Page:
Farmers are expected to produce record amounts of meat, milk and major crops this year as the agriculture economy rebounds from 2019’s trade and weather disruptions, but exports are forecast to rise relatively modestly in coming months despite the new trade deal with China, USDA says.
China should be buying wheat, corn and rice from the U.S. as a result of the "phase one" trade deal and tariffs will not hamper those sales, Gregg Doud, chief agricultural negotiator with the office of the U.S. Trade Representative said Friday.
China has committed to buy at least $80 billion in U.S. farm products over the next two years and the country also agreed to sweeping structural changes that promise to improve trade on a more permanent basis for U.S. beef, pork, rice, corn, wheat, soybeans and other commodities.
China has agreed to make significant policy changes to tear down non-tariff barriers to U.S. farm commodities under the trade deal expected to be signed early next year, according to industry sources who were briefed on the pact and government officials with knowledge of the briefing.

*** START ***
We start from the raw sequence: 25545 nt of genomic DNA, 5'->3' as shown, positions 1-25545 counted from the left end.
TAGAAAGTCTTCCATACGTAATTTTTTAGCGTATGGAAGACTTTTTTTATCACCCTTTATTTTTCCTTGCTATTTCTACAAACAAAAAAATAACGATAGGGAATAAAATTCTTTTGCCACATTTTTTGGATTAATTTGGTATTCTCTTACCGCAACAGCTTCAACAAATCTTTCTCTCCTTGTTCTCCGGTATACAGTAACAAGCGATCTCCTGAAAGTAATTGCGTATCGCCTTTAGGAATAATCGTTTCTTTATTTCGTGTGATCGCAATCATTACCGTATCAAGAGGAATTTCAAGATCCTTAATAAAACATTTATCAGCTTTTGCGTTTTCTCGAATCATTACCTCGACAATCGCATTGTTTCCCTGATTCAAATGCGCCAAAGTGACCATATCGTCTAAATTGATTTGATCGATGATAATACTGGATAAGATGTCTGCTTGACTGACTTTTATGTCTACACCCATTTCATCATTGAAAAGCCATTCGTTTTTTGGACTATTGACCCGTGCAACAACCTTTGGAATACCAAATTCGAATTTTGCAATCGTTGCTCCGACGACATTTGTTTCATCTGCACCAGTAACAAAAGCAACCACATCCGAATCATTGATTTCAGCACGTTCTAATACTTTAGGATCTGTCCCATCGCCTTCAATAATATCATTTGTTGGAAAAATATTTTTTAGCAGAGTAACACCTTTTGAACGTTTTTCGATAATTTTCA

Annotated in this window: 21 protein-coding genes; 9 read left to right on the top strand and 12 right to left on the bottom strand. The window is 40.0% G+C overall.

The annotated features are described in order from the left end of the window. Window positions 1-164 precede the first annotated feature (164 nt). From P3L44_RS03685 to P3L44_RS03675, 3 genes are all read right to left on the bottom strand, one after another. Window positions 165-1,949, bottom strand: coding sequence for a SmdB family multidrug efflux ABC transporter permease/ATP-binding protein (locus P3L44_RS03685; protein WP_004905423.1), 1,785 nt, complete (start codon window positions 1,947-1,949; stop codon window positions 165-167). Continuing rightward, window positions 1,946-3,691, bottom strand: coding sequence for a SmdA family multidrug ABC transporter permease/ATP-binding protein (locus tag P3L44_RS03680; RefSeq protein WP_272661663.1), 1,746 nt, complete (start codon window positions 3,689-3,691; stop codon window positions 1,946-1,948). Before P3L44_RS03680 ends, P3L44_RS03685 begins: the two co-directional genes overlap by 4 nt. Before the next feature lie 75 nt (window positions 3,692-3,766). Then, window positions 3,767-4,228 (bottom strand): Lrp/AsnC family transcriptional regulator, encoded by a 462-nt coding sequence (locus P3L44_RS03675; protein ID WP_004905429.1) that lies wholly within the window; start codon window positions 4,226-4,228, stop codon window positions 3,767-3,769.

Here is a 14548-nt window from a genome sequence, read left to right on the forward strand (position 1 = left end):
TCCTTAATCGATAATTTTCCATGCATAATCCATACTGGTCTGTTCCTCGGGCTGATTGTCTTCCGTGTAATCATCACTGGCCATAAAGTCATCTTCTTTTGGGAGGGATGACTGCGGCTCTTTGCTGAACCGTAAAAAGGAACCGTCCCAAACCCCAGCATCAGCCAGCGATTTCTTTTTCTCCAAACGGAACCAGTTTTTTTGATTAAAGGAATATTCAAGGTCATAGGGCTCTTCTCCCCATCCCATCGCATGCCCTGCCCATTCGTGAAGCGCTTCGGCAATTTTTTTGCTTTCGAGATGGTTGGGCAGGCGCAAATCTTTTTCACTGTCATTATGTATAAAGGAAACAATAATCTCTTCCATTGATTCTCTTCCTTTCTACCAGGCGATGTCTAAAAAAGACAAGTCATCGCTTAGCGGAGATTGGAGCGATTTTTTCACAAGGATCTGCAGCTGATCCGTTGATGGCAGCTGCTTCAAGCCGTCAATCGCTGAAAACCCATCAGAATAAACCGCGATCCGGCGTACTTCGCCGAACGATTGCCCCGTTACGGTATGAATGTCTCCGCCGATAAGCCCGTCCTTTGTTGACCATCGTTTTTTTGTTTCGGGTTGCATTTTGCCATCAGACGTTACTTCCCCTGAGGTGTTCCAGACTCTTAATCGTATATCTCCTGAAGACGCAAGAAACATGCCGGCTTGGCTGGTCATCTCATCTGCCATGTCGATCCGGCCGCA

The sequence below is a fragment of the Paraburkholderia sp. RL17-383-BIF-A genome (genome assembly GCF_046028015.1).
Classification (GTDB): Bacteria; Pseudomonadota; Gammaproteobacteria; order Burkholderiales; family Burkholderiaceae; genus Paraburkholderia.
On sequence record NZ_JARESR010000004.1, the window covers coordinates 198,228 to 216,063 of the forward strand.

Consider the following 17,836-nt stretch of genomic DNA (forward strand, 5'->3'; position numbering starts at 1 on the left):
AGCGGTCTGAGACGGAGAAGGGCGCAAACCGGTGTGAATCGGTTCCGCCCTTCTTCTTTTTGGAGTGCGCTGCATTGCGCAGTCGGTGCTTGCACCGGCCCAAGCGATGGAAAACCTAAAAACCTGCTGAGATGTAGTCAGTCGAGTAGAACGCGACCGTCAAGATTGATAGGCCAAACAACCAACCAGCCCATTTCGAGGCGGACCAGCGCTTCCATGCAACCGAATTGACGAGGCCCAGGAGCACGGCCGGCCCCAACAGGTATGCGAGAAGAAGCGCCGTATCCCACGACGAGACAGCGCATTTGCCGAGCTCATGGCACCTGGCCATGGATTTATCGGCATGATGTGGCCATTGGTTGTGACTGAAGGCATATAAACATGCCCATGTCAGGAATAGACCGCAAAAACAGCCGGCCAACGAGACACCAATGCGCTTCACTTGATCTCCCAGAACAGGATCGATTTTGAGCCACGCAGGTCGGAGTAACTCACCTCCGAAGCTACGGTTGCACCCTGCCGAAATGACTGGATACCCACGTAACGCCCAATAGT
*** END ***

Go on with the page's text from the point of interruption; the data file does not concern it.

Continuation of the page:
White House officials are telling the U.S. ag sector that they are going to win big in the miniature trade pact announced on Aug. 25 after Presidents Donald Trump and Shinzo Abe met on the sidelines of the annual G7 summit, but details are either not being divulged or haven’t yet been nailed down, government and industry sources tell Agri-Pulse.
By the end of the year, China is finally expected to implement the quotas for corn, wheat and rice as it agreed to do about 20 years ago, but it may not be a cause for celebration for American farmers.
Grain traders are still unsure of actual planted cropland after USDA dropped planted corn acres estimates by just over 1 million in its June Acreage report Friday. Many traders find that difficult to believe after farmers in the eastern Corn Belt struggled to plant a crop this spring.